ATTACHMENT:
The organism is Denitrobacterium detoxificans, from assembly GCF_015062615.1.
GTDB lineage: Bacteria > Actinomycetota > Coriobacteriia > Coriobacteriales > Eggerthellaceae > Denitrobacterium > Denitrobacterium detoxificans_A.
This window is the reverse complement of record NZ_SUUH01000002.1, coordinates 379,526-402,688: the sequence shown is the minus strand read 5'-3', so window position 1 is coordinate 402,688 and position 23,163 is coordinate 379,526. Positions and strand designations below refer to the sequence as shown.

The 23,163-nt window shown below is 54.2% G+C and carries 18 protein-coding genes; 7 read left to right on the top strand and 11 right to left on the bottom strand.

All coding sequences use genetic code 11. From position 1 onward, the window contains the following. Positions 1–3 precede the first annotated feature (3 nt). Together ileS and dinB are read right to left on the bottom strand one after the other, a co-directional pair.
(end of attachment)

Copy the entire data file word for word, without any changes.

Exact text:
The organism is Denitrobacterium detoxificans, from assembly GCF_015062615.1.
GTDB lineage: Bacteria > Actinomycetota > Coriobacteriia > Coriobacteriales > Eggerthellaceae > Denitrobacterium > Denitrobacterium detoxificans_A.
This window is the reverse complement of record NZ_SUUH01000002.1, coordinates 379,526-402,688: the sequence shown is the minus strand read 5'-3', so window position 1 is coordinate 402,688 and position 23,163 is coordinate 379,526. Positions and strand designations below refer to the sequence as shown.

The 23,163-nt window shown below is 54.2% G+C and carries 18 protein-coding genes; 7 read left to right on the top strand and 11 right to left on the bottom strand.

All coding sequences use genetic code 11. From position 1 onward, the window contains the following. Positions 1–3 precede the first annotated feature (3 nt). Together ileS and dinB are read right to left on the bottom strand one after the other, a co-directional pair.